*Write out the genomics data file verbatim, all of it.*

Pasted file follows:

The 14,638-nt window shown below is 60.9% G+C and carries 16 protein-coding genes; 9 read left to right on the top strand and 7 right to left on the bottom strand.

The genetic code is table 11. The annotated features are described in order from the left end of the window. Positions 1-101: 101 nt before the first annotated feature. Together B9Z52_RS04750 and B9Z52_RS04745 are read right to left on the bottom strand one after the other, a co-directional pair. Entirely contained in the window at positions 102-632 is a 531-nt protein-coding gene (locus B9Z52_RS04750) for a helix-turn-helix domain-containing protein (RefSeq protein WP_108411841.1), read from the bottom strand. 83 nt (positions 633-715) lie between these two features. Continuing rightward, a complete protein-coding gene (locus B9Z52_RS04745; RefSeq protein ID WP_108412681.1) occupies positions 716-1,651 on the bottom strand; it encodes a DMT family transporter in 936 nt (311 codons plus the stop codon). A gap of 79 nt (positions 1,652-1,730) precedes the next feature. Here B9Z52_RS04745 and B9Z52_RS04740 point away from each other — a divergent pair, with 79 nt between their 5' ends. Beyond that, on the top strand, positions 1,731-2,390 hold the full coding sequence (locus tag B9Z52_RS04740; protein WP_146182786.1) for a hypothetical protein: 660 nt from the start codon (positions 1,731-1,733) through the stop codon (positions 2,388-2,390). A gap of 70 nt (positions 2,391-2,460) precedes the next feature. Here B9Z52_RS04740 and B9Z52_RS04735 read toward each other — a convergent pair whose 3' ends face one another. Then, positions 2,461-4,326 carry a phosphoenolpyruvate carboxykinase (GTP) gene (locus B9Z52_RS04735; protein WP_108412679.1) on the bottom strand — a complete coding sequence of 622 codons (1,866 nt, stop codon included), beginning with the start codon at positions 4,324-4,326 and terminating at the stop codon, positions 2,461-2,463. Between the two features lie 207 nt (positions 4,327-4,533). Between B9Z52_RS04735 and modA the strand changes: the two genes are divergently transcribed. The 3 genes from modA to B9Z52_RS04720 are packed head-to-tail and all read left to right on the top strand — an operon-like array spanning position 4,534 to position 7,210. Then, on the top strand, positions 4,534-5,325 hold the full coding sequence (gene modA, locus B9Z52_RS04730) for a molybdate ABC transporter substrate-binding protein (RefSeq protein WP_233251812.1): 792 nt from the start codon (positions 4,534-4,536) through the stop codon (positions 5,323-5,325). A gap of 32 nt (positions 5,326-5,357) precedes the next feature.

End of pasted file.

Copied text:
The 14,638-nt window shown below is 60.9% G+C and carries 16 protein-coding genes; 9 read left to right on the top strand and 7 right to left on the bottom strand.

The genetic code is table 11. The annotated features are described in order from the left end of the window. Positions 1-101: 101 nt before the first annotated feature. Together B9Z52_RS04750 and B9Z52_RS04745 are read right to left on the bottom strand one after the other, a co-directional pair. Entirely contained in the window at positions 102-632 is a 531-nt protein-coding gene (locus B9Z52_RS04750) for a helix-turn-helix domain-containing protein (RefSeq protein WP_108411841.1), read from the bottom strand. 83 nt (positions 633-715) lie between these two features. Continuing rightward, a complete protein-coding gene (locus B9Z52_RS04745; RefSeq protein ID WP_108412681.1) occupies positions 716-1,651 on the bottom strand; it encodes a DMT family transporter in 936 nt (311 codons plus the stop codon). A gap of 79 nt (positions 1,652-1,730) precedes the next feature. Here B9Z52_RS04745 and B9Z52_RS04740 point away from each other — a divergent pair, with 79 nt between their 5' ends. Beyond that, on the top strand, positions 1,731-2,390 hold the full coding sequence (locus tag B9Z52_RS04740; protein WP_146182786.1) for a hypothetical protein: 660 nt from the start codon (positions 1,731-1,733) through the stop codon (positions 2,388-2,390). A gap of 70 nt (positions 2,391-2,460) precedes the next feature. Here B9Z52_RS04740 and B9Z52_RS04735 read toward each other — a convergent pair whose 3' ends face one another. Then, positions 2,461-4,326 carry a phosphoenolpyruvate carboxykinase (GTP) gene (locus B9Z52_RS04735; protein WP_108412679.1) on the bottom strand — a complete coding sequence of 622 codons (1,866 nt, stop codon included), beginning with the start codon at positions 4,324-4,326 and terminating at the stop codon, positions 2,461-2,463. Between the two features lie 207 nt (positions 4,327-4,533). Between B9Z52_RS04735 and modA the strand changes: the two genes are divergently transcribed. The 3 genes from modA to B9Z52_RS04720 are packed head-to-tail and all read left to right on the top strand — an operon-like array spanning position 4,534 to position 7,210. Then, on the top strand, positions 4,534-5,325 hold the full coding sequence (gene modA, locus B9Z52_RS04730) for a molybdate ABC transporter substrate-binding protein (RefSeq protein WP_233251812.1): 792 nt from the start codon (positions 4,534-4,536) through the stop codon (positions 5,323-5,325). A gap of 32 nt (positions 5,326-5,357) precedes the next feature.